Spouses of disabled, elderly and homebound individuals can also receive free food or even groceries through the home-delivered meals program. Volunteers from I Care and local churches deliver meals, and as such, the routes are limited.
Head Start from I Care is a federal preschool program for low-income families and the working poor. It includes a number of educational activities as well as medical care and food. Children and infants that enroll receive free food (snacks and lunches), medical and dental care, and they will also be examined for any health issues.
All services, such as vision and hearing tests and needed immunizations are provided by professionals or local doctors. Follow-up care for any health needs is free of charge. Head Start also accommodates children with disabilities from Lincoln County and nearby towns.
The center also offers a child development program to help ensure that children are healthy and prepared to learn when they enter the public school system. Experienced teachers that partner with the non-profit work with enrolled children in a safe environment using state-approved curriculum, and there are computers in every classroom.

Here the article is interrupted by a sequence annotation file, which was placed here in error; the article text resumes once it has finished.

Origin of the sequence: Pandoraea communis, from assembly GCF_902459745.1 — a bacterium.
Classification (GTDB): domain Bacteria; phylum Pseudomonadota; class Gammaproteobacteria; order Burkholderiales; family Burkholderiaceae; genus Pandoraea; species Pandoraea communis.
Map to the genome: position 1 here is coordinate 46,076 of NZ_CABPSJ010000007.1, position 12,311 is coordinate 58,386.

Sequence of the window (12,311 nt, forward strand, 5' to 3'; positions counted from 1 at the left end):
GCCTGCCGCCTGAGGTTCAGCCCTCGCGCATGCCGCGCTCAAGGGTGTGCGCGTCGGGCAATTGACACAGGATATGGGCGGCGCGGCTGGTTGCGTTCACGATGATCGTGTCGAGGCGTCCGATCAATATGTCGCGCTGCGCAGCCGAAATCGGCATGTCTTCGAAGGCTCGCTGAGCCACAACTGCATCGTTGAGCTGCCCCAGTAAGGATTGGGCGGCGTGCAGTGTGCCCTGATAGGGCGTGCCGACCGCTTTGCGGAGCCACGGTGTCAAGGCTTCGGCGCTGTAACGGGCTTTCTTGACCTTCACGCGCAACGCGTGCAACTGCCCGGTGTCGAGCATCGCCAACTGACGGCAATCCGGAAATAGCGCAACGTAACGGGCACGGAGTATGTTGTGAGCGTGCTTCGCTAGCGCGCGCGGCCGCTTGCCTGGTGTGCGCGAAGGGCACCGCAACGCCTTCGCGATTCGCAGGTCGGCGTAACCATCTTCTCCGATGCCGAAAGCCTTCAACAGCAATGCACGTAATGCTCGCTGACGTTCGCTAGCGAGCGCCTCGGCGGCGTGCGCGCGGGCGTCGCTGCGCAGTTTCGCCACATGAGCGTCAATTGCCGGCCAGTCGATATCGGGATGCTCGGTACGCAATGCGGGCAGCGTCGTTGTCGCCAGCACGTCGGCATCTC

Head start is also a form of child care, as the youth will be cared for during this timeframe. Child development services in Iredell and Lincoln also provide hot, catered meals and services for children with special needs. North Carolina prekindergarten classes are available for eligible applicants as well.
Income-eligible residents in the supported counties can improve the energy efficiency of their homes and reduce utility bills through the state and federal government’s weatherization program. Another option is the NC specific HARRP is a Heating Appliance Repair and Replacement Program. According to the community action agency, households on average save $300 in annual energy costs by weatherizing their homes.
Families that are able to enroll will have trained technicians perform energy audits of their residence and recommend appropriate and cost-effective energy-saving measures. The goal is to make dwellings of Stateville and other towns cool in the summer and warm in the winter.
In order to help people conserve energy, contractors adjust and repair heating and cooling systems, may replace a furnace, seal significant air leaks and ducts, and insulate attics, walls, floors and other spaces. Technicians also check carbon monoxide levels and inspect combustive appliances.